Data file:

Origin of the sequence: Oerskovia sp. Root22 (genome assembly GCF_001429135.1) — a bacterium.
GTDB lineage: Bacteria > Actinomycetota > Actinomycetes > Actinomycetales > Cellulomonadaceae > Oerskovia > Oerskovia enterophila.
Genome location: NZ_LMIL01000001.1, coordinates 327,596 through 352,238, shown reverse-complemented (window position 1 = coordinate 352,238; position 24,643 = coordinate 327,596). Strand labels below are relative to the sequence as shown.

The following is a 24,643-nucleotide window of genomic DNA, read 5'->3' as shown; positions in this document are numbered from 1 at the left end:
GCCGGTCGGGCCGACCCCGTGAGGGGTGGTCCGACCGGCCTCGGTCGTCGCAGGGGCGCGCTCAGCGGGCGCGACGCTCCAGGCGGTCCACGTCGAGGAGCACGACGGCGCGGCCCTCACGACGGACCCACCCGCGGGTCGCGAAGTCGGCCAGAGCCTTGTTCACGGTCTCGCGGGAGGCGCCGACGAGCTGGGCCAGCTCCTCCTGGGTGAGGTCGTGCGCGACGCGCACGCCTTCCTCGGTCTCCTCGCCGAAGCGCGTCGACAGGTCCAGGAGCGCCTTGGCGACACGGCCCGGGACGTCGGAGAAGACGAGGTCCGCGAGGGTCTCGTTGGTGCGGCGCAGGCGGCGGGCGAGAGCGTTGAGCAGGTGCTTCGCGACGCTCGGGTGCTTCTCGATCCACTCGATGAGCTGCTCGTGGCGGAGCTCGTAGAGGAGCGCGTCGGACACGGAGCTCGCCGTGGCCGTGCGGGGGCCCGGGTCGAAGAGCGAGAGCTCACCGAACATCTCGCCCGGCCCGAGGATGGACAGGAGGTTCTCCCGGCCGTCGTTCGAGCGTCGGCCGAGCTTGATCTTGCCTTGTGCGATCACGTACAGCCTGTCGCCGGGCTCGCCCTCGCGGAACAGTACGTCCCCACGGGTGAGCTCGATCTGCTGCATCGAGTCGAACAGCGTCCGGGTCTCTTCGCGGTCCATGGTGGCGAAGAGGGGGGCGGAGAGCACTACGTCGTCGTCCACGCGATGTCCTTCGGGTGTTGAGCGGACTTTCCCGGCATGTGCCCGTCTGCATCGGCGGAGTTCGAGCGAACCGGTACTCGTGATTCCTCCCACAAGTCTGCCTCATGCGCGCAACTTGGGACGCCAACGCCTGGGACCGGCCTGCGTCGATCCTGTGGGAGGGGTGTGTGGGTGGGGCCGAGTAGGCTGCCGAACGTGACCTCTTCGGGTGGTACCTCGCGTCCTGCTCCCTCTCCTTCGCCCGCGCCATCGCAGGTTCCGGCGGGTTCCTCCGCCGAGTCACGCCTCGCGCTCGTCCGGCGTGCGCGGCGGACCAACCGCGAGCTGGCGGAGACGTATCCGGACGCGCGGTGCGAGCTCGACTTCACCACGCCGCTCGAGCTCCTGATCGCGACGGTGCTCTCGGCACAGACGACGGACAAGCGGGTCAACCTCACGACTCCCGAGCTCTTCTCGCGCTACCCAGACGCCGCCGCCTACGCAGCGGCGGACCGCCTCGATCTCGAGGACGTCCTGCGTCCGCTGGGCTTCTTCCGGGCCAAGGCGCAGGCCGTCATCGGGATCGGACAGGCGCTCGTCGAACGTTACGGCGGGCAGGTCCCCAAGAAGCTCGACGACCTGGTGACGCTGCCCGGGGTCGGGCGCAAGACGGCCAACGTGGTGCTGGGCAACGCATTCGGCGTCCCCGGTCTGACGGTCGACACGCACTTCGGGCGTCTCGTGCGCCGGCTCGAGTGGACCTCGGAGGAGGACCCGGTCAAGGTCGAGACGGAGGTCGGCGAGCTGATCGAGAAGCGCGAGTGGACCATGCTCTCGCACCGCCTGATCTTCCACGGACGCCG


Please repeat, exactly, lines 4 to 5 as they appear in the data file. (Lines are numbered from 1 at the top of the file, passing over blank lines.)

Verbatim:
The following is a 24,643-nucleotide window of genomic DNA, read 5'->3' as shown; positions in this document are numbered from 1 at the left end:
GCCGGTCGGGCCGACCCCGTGAGGGGTGGTCCGACCGGCCTCGGTCGTCGCAGGGGCGCGCTCAGCGGGCGCGACGCTCCAGGCGGTCCACGTCGAGGAGCACGACGGCGCGGCCCTCACGACGGACCCACCCGCGGGTCGCGAAGTCGGCCAGAGCCTTGTTCACGGTCTCGCGGGAGGCGCCGACGAGCTGGGCCAGCTCCTCCTGGGTGAGGTCGTGCGCGACGCGCACGCCTTCCTCGGTCTCCTCGCCGAAGCGCGTCGACAGGTCCAGGAGCGCCTTGGCGACACGGCCCGGGACGTCGGAGAAGACGAGGTCCGCGAGGGTCTCGTTGGTGCGGCGCAGGCGGCGGGCGAGAGCGTTGAGCAGGTGCTTCGCGACGCTCGGGTGCTTCTCGATCCACTCGATGAGCTGCTCGTGGCGGAGCTCGTAGAGGAGCGCGTCGGACACGGAGCTCGCCGTGGCCGTGCGGGGGCCCGGGTCGAAGAGCGAGAGCTCACCGAACATCTCGCCCGGCCCGAGGATGGACAGGAGGTTCTCCCGGCCGTCGTTCGAGCGTCGGCCGAGCTTGATCTTGCCTTGTGCGATCACGTACAGCCTGTCGCCGGGCTCGCCCTCGCGGAACAGTACGTCCCCACGGGTGAGCTCGATCTGCTGCATCGAGTCGAACAGCGTCCGGGTCTCTTCGCGGTCCATGGTGGCGAAGAGGGGGGCGGAGAGCACTACGTCGTCGTCCACGCGATGTCCTTCGGGTGTTGAGCGGACTTTCCCGGCATGTGCCCGTCTGCATCGGCGGAGTTCGAGCGAACCGGTACTCGTGATTCCTCCCACAAGTCTGCCTCATGCGCGCAACTTGGGACGCCAACGCCTGGGACCGGCCTGCGTCGATCCTGTGGGAGGGGTGTGTGGGTGGGGCCGAGTAGGCTGCCGAACGTGACCTCTTCGGGTGGTACCTCGCGTCCTGCTCCCTCTCCTTCGCCCGCGCCATCGCAGGTTCCGGCGGGTTCCTCCGCCGAGTCACGCCTCGCGCTCGTCCGGCGTGCGCGGCGGACCAACCGCGAGCTGGCGGAGACGTATCCGGACGCGCGGTGCGAGCTCGACTTCACCACGCCGCTCGAGCTCCTGATCGCGACGGTGCTCTCGGCACAGACGACGGACAAGCGGGTCAACCTCACGACTCCCGAGCTCTTCTCGCGCTACCCAGACGCCGCCGCCTACGCAGCGGCGGACCGCCTCGATCTCGAGGACGTCCTGCGTCCGCTGGGCTTCTTCCGGGCCAAGGCGCAGGCCGTCATCGGGATCGGACAGGCGCTCGTCGAACGTTACGGCGGGCAGGTCCCCAAGAAGCTCGACGACCTGGTGACGCTGCCCGGGGTCGGGCGCAAGACGGCCAACGTGGTGCTGGGCAACGCATTCGGCGTCCCCGGTCTGACGGTCGACACGCACTTCGGGCGTCTCGTGCGCCGGCTCGAGTGGACCTCGGAGGAGGACCCGGTCAAGGTCGAGACGGAGGTCGGCGAGCTGATCGAGAAGCGCGAGTGGACCATGCTCTCGCACCGCCTGATCTTCCACGGACGCCG